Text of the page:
How would a Dictatorship make a country more successful (Wealthy, politically and materialistically powerful, secure, stable)?


In this instance the country is a monarchy to begin with. The provinces are controlled by different families who mostly do what they want... all of them have control over specific elements in the economy. Like the one family controls the Navy; another controls a large percentage of the country's produce; another controls the Banks. The Monarch is basically in place to give everyone a power check and keep the country united.

He is overthrown by the Family that happens to control the police force (but not the army, which is unprepared and not very large). The obvious answer for the benefit of a dictatorship is that the country is united behind one leader.

An important characteristic in this situation however, is that even after the change of power, the Families would still have some power...


Dictator - a ruler with total power over a country, typically one who has obtained control by force.

* Note that this doesn't state that the Dictator is cruel or tyrannical. The common people actually aren't treated worse than before. The main difference is among the higher ups, like where the money goes and who has the final say in decision and international policy.

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    $\begingroup$ You need to define "successful". History has countless examples of dictators turning very messed up nations into superpowers. $\endgroup$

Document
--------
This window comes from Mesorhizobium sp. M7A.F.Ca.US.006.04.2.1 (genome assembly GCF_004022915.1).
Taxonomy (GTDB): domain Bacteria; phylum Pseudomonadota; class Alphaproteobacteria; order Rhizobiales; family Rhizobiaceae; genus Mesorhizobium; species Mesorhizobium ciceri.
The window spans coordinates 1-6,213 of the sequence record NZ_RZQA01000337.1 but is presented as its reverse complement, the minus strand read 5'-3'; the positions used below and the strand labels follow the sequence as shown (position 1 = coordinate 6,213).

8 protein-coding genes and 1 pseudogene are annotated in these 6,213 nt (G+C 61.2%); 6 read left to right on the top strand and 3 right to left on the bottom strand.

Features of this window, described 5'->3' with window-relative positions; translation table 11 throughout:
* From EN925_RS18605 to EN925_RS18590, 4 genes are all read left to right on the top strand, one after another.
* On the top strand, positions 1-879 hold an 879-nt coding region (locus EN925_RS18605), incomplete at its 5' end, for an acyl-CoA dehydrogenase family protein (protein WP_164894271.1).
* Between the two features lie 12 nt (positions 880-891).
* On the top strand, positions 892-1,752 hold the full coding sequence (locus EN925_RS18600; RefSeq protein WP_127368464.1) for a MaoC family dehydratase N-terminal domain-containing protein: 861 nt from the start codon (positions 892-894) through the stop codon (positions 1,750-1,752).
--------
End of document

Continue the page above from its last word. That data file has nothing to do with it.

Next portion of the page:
– Alexander
    Commented Mar 1, 2019 at 19:24
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    $\begingroup$ Ok, that's better. You may check this: Benevolent dictatorship $\endgroup$
    – Alexander
    Commented Mar 1, 2019 at 19:40
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    $\begingroup$ Look up enlightened absolutism. Frederick II "the Great" of Prussia. Catherine II "the Great" of Russia. Ferdinand and Isabella of Spain. Peter I "the Great" of Russia. Gustav I Vasa of Sweden. Napoleon I, Emperor of the French. $\endgroup$
    – AlexP
    Commented Mar 1, 2019 at 20:09
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    $\begingroup$ The description seems to indicate that almost nothing changes for most folks, which seems unlikely. You're describing a rift among the ruling classes - such situations often result in extremists seizing control from moderates, and extremists usually don't leave most folks unaffected. $\endgroup$
    – user535733
    Commented Mar 1, 2019 at 20:16
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    $\begingroup$ Not going to write a full answer, but for a very similar scenario actually played out in real history, look up the decay of the Merovingian kings of Francia (which was not yet France), the deposition of Childeric III, the acension to the throne of Pepin the Short and the rise of the Carolingian dynasty. $\endgroup$
    – AlexP
    Commented Mar 1, 2019 at 20:58

7 Answers 7